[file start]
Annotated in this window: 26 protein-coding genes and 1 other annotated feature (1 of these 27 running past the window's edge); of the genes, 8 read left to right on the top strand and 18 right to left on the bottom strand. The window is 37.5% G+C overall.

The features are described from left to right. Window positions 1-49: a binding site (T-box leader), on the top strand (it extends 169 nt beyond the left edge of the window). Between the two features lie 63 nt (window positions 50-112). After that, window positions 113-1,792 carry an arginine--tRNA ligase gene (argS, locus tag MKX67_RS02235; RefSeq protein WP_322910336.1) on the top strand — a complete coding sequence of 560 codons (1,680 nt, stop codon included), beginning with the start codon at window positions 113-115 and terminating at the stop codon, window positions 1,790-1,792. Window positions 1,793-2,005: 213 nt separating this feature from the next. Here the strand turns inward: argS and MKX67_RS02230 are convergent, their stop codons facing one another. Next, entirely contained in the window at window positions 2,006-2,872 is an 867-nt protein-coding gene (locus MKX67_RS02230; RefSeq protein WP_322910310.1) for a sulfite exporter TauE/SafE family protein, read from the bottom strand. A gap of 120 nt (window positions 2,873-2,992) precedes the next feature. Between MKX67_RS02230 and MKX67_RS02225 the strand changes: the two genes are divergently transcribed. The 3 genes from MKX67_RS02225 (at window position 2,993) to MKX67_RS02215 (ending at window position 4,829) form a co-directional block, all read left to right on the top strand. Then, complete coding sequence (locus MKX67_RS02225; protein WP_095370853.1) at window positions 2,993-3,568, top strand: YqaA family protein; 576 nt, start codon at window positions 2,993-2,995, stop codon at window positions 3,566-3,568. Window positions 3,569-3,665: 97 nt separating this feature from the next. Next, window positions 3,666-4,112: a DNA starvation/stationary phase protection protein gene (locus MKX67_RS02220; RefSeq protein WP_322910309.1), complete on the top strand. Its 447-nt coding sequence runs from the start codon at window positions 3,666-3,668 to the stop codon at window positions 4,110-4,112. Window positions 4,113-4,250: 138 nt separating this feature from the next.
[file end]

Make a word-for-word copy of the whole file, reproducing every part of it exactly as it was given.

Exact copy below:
Annotated in this window: 26 protein-coding genes and 1 other annotated feature (1 of these 27 running past the window's edge); of the genes, 8 read left to right on the top strand and 18 right to left on the bottom strand. The window is 37.5% G+C overall.

The features are described from left to right. Window positions 1-49: a binding site (T-box leader), on the top strand (it extends 169 nt beyond the left edge of the window). Between the two features lie 63 nt (window positions 50-112). After that, window positions 113-1,792 carry an arginine--tRNA ligase gene (argS, locus tag MKX67_RS02235; RefSeq protein WP_322910336.1) on the top strand — a complete coding sequence of 560 codons (1,680 nt, stop codon included), beginning with the start codon at window positions 113-115 and terminating at the stop codon, window positions 1,790-1,792. Window positions 1,793-2,005: 213 nt separating this feature from the next. Here the strand turns inward: argS and MKX67_RS02230 are convergent, their stop codons facing one another. Next, entirely contained in the window at window positions 2,006-2,872 is an 867-nt protein-coding gene (locus MKX67_RS02230; RefSeq protein WP_322910310.1) for a sulfite exporter TauE/SafE family protein, read from the bottom strand. A gap of 120 nt (window positions 2,873-2,992) precedes the next feature. Between MKX67_RS02230 and MKX67_RS02225 the strand changes: the two genes are divergently transcribed. The 3 genes from MKX67_RS02225 (at window position 2,993) to MKX67_RS02215 (ending at window position 4,829) form a co-directional block, all read left to right on the top strand. Then, complete coding sequence (locus MKX67_RS02225; protein WP_095370853.1) at window positions 2,993-3,568, top strand: YqaA family protein; 576 nt, start codon at window positions 2,993-2,995, stop codon at window positions 3,566-3,568. Window positions 3,569-3,665: 97 nt separating this feature from the next. Next, window positions 3,666-4,112: a DNA starvation/stationary phase protection protein gene (locus MKX67_RS02220; RefSeq protein WP_322910309.1), complete on the top strand. Its 447-nt coding sequence runs from the start codon at window positions 3,666-3,668 to the stop codon at window positions 4,110-4,112. Window positions 4,113-4,250: 138 nt separating this feature from the next.